After Citrix bought French software maker Norskale in September 2016, the product they acquired in the deal was transformed into Citrix Workspace Environment Management. This is an additional software product available for Citrix customers running XenDesktop or XenApp Enterprise or Platinum edition. You must have a Customer Success Services Select (formerly known as Software Maintenance) agreement to use the product. In an earlier article, I did a walk through of the installation of the product. Now it is time to show you the possibilities of the product by setting up the user environment, profile management, and the administrator possibilities.
Configuring user environment with Citrix WEM
With the last component installation and initial setup, we can start configuring the environment. All configuration is done out of the Management Console. If you did not have experience with the Norskale product, you need to become familiar with the way you configure the product, especially for the user environment component.
For the user environment manager part, this is the way to go:
- Define the UEM resources.
- Define configured users (groups or users to which a UEM resource should be assigned).
- Create conditions.
- Combine conditions in rules.
- All parts come together in assignment. Within assignment based on configured users, one or more UEM resources are assigned combined with the rules created.
To get you familiar with the way of working and possibilities, first let’s take a look at creating UEM resources. Within Citrix UEM, you can pre-configure the whole user environment in advance. With UEM resource you are really defining the part that would be done via (logon)scripts before Citrix WEM (or another user environment management product). Within Citrix WEM, you can define the following part:
- Applications: Within applications, you will set up application shortcuts (in Start Menu, Desktop, Taskbar, and so on).
- Printers: Mapping printers into the session.
- Network drives: Mapping of network shares. You would expect here that you can assign a drive letter, but that is done within assignments.
- Registry entries: Managing user registry setting (adding/changing).
- Environment variables: Configuring user environment variables.
- Ports: Configuring ports mappings. Personally, I don’t think this one is used much in this environment.
- INI files: Allows the creation of INI files or modifying existing INI files.
- External tasks: Makes it possible to run scripts (like CMD, VBS) in the user context to do all kind of tasks.
- File system operations: The possibility to copy folders and files into the user environment.
- User DNS: Creation of user-based ODBS connections.
- File associations: Assigning file types to specific applications.
If you are completely new to Citrix WEM, there are a few examples included for applications. But mostly, you need to set it up on your own. The configuration, however, is not that difficult. There are also some other community guys you can turn to who deliver some examples on their websites.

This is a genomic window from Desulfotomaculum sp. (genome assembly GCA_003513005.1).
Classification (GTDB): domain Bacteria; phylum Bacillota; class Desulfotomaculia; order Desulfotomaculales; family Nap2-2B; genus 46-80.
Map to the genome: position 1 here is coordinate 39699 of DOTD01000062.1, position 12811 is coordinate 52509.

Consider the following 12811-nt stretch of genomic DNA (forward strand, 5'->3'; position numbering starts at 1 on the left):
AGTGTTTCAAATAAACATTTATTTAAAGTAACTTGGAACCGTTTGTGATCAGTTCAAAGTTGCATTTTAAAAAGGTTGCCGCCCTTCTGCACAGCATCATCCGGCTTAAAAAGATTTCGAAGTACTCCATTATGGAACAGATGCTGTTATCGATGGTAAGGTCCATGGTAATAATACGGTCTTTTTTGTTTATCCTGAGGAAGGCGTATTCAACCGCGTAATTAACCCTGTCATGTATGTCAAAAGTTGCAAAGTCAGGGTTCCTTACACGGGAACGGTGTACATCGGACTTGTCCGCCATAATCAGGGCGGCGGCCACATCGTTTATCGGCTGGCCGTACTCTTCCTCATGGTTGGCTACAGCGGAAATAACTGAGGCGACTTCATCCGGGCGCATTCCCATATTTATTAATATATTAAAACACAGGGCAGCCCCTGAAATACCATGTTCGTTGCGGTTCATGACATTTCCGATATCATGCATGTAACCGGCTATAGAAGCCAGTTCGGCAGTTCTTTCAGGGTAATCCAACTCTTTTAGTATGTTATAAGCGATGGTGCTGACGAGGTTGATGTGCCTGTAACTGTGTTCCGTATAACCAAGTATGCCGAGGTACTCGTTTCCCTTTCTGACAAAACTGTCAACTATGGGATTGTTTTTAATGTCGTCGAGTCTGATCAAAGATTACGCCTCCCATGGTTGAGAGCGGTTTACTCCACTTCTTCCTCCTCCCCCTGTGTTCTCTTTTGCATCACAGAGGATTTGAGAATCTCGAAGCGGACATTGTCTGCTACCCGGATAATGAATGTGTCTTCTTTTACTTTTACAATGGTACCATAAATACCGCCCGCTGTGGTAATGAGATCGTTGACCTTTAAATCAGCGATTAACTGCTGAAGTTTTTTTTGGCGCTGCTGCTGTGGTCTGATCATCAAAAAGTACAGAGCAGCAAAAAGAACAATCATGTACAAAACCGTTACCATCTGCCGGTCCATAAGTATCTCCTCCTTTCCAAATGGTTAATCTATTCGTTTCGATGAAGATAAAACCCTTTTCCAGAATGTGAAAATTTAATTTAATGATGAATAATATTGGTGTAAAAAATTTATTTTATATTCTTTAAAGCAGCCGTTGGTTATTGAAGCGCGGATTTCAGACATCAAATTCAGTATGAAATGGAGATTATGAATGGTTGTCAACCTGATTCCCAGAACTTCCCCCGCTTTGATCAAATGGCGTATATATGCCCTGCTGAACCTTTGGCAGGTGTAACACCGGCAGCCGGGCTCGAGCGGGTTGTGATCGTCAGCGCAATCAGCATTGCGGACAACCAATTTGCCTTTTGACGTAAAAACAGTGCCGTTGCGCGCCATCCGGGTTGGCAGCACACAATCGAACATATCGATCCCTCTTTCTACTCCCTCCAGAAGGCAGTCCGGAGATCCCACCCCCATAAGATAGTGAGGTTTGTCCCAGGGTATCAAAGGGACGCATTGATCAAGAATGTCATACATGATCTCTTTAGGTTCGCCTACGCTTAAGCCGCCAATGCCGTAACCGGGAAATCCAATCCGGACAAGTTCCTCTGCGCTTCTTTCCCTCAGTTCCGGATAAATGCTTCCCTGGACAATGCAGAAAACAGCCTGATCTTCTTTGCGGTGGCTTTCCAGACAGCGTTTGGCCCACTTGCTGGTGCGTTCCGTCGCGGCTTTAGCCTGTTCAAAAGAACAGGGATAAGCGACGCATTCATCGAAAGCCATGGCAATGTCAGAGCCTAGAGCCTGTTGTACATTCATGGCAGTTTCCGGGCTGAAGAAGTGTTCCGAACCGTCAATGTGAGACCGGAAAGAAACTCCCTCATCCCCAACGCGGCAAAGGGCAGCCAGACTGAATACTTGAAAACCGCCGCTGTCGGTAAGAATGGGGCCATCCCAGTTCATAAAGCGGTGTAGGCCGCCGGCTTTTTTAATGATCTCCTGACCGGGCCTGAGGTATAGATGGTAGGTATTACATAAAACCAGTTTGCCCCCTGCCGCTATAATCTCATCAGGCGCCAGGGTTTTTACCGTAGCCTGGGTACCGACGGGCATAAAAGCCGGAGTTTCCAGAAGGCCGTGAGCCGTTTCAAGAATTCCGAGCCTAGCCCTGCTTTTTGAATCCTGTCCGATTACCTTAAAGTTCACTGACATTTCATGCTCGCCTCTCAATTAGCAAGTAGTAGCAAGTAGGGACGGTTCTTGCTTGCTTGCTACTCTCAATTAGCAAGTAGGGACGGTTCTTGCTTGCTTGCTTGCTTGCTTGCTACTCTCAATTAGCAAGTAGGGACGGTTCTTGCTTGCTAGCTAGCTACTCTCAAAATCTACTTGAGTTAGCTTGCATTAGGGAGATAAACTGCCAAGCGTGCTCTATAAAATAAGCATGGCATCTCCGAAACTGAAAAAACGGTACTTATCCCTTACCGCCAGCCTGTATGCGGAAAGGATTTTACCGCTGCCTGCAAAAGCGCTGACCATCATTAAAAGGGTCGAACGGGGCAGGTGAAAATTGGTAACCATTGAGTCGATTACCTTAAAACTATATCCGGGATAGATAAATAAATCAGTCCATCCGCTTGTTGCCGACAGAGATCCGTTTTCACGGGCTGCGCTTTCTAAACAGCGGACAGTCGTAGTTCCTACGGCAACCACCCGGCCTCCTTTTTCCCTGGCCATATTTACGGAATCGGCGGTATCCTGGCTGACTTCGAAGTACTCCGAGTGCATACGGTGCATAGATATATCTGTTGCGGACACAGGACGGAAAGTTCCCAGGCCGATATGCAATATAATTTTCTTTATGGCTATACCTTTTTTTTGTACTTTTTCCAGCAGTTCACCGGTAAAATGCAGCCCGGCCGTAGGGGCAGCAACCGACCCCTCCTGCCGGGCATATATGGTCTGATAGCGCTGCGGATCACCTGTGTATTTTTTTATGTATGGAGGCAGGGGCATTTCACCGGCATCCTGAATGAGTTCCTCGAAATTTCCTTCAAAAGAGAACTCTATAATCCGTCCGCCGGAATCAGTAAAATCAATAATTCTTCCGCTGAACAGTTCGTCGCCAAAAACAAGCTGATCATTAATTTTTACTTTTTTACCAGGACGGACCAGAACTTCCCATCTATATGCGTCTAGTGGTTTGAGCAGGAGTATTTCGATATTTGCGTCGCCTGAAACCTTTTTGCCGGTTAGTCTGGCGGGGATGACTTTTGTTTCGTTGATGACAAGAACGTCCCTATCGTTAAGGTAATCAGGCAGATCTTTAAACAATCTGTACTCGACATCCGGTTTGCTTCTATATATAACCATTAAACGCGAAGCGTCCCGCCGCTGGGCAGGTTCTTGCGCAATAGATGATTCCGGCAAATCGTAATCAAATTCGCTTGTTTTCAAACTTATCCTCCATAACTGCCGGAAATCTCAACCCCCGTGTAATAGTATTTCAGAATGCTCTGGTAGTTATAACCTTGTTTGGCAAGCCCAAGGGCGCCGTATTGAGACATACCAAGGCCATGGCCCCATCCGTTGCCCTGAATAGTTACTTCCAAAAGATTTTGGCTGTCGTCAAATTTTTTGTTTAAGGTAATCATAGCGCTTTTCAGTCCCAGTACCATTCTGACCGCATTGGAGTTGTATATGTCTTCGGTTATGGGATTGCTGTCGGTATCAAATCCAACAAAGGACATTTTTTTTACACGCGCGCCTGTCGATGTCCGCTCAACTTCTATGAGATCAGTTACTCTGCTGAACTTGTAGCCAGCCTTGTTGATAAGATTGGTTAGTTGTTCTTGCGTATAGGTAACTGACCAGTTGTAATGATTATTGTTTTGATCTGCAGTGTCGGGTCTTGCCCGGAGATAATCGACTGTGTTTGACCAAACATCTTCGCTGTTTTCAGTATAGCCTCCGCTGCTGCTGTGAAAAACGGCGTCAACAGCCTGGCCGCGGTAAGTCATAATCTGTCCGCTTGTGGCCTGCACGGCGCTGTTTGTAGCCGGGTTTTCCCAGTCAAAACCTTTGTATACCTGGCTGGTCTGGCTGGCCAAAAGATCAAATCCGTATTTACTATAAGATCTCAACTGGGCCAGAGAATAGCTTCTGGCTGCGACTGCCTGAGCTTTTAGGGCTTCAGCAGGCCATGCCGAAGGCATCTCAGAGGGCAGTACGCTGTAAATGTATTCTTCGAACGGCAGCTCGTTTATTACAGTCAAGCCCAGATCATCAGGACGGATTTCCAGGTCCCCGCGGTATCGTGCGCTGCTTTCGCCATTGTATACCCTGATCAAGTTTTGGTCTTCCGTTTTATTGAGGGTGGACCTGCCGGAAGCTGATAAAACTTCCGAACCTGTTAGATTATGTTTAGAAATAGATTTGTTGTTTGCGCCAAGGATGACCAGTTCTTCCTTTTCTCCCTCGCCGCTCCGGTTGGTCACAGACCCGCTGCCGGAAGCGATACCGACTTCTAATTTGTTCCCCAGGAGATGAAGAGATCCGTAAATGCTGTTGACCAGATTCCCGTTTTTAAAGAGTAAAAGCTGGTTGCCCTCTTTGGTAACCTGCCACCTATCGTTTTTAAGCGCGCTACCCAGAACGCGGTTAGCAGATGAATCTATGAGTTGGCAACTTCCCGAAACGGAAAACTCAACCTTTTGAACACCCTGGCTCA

After configuring the UEM resources in the actions part, the next step is to add the user and machines to the Citrix WEM configuration. You need to import all the user/groups you want to use. Creating a new AD group won’t be automatically available; you need to add that one into Citrix WEM afterward. Don’t forget to add the OUs (the easiest way) where the agent resides, otherwise the agents won’t be synchronizing correctly.
Next are the filters. You start with setting up conditions. A condition is a specific trigger determined on a large set of available checks. Some examples are queries on Active Directory, registry, computername, IP ranges, and so on. The full list can be found at Citrix Docs.
To use the conditions, you need to add one or more conditions to a rule. It’s a good thing to keep the default always true for creating generic assignments. I also advise to make the rules as general as possible. Only create separate rules if they are really required. Rules are pretty powerful, but can also cause your configuration to become complex.
After defining the filters, the parts come together at assignments. At assignments, you will start selecting the user/groups as a starting point. Per AD object, you will start assigning the resources (actions) created earlier, by moving them from available to assigned. When moving them to assigned, you are prompted to assign a filter -- that’s why the always true filter is important to have, as this is mandatory step. When assigned, you have the possibility to configure additional settings. A nice feature is the modeling wizard, where you can see the end-result of a user of all configured settings based on all groups.
Another part of the user environment management is configuring the desktop environment and taking care of retaining the user settings. The configuration of the desktop environment would normally be done via Group Policies and is often called lockdown of the system. Retaining the user settings is actually profile management.